I have written three books in the past three years that deal in whole or part with the differences between the Republican and democratic parties: If It’s Not Close, They Can’t Cheat, Painting The Map Red, and A Mormon In The White House.
I believe in party politics, and the silly folks arguing for “non-partisan” or “bipartisan” approaches to politics distinguish themselves chiefly as ignorant of American political history or thoroughly deceptive in their appeals to the public.
What, I wonder, was the non-partisan approach to slavery? In 1860, the Democrats were for it, and the newly created Republicans against it. There wasn’t a lot of “common ground” on which to meet and confer.
Now we are engaged in another great debate about in which there is almost no middle ground, because the parties are –by and large, with some rare exceptions—approaching the issue from wholly different points of view: the war.
Democrats look at the world and see a necessary policing action against the Taliban that has been bungled and allowed to metastasize into a global conflict that has destroyed America’s standing in the world while crippling its ability to pursue the al Qaeda remnants hidden in the caves of Waziristan.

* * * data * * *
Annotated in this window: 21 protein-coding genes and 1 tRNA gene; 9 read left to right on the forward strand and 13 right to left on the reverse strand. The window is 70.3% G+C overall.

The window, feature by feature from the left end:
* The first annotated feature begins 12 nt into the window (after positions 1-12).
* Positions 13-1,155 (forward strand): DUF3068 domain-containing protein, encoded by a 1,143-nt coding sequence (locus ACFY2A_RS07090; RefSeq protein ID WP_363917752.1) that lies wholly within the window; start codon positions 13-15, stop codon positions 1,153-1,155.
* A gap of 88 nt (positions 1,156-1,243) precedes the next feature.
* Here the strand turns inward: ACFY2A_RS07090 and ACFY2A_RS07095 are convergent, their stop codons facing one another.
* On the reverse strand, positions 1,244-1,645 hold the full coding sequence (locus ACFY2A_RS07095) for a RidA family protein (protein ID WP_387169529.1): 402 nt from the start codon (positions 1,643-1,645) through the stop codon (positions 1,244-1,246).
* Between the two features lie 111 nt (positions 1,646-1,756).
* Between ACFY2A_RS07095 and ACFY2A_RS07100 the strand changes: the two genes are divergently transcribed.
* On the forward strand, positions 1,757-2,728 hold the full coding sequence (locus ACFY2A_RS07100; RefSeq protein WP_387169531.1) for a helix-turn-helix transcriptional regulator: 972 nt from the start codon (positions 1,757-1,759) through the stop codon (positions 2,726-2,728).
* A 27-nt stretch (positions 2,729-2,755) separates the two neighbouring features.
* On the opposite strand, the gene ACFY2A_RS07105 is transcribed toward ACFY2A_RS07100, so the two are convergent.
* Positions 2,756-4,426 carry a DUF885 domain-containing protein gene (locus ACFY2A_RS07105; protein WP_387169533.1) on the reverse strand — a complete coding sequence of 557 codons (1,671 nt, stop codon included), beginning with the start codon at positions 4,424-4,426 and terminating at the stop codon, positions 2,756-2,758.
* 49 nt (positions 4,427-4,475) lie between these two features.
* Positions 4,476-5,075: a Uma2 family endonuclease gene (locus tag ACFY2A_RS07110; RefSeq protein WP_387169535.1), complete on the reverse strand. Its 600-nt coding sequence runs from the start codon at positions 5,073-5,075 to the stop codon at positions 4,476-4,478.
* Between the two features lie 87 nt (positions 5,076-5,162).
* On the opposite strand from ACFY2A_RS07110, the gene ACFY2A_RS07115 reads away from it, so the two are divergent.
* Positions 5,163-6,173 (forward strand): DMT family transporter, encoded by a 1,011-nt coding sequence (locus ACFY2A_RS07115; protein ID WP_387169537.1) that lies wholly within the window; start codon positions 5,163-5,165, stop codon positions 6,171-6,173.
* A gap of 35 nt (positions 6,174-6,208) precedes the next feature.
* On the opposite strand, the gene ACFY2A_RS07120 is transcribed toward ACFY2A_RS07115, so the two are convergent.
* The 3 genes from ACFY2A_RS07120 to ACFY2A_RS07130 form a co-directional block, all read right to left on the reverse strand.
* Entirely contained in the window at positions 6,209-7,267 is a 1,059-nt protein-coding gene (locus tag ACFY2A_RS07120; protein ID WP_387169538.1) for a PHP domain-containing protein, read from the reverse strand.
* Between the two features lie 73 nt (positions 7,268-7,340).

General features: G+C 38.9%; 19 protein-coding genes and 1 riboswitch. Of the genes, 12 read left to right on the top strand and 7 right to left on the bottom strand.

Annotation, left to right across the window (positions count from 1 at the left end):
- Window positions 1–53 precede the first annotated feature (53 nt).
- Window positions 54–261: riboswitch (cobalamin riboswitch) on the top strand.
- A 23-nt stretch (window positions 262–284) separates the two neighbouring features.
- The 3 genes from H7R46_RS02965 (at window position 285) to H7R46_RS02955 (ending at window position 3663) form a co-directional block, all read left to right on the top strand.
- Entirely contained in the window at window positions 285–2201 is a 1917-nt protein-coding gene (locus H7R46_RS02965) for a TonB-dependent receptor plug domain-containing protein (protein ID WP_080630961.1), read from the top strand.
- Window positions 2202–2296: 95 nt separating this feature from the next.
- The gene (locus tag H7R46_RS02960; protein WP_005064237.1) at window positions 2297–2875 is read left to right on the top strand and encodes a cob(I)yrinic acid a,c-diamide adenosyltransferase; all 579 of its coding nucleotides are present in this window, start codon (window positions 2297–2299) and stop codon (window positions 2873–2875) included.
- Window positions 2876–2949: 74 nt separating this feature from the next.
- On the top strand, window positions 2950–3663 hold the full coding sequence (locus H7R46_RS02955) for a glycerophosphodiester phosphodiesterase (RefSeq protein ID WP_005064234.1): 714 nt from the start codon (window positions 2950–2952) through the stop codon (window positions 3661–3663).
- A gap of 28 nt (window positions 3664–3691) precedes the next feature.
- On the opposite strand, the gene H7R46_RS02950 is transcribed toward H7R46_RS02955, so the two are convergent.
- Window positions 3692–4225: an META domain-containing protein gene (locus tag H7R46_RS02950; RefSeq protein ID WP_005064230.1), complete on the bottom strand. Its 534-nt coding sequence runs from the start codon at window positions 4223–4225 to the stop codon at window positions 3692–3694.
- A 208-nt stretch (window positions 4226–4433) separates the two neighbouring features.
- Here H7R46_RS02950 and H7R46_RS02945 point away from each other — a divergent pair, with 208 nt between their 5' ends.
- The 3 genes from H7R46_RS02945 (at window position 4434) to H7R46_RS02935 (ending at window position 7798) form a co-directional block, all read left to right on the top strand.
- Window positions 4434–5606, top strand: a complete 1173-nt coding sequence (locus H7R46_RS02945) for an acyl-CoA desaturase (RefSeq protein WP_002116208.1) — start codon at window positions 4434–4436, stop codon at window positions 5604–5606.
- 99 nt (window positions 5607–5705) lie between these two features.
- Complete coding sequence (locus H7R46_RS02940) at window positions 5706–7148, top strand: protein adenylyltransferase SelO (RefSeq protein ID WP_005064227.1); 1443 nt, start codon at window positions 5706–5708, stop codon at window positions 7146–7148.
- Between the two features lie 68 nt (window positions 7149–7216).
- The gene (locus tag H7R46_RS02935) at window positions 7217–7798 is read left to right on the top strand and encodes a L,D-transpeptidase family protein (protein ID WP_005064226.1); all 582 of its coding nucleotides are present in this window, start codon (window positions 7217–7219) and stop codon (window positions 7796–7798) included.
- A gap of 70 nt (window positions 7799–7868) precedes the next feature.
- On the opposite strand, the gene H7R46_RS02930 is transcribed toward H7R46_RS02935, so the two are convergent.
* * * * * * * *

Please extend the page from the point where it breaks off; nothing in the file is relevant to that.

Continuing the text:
Republicans see a global jihadist crusade made up of two distinct but equally deadly branches of Islamist radicalism –the al Qaeda-led Sunni radicals, and the Iran-led Shia radicals. These branches hate each other but sometimes cooperate, and their deep desire for and attachment to violence and chaos is not rooted in poverty or powerlessness, but an understanding of religious mission.
Democrats see Iran’s nuclear program as a problem to be accommodated; Republicans as an existential threat not just to Israel but to the world because of the obvious consequences that would follow from a WMD attack on the Jewish state.
Democrats see the invasion of Iraq as a tragedy, a profligate expenditure of American blood and treasure in a horrific exercise of filial piety. Republicans see the invasion as the absolutely necessary second expression of a doctrine that holds that no maniac regime will be permitted to possess or appear to possess WMD that used against the West, either directly or through proxies.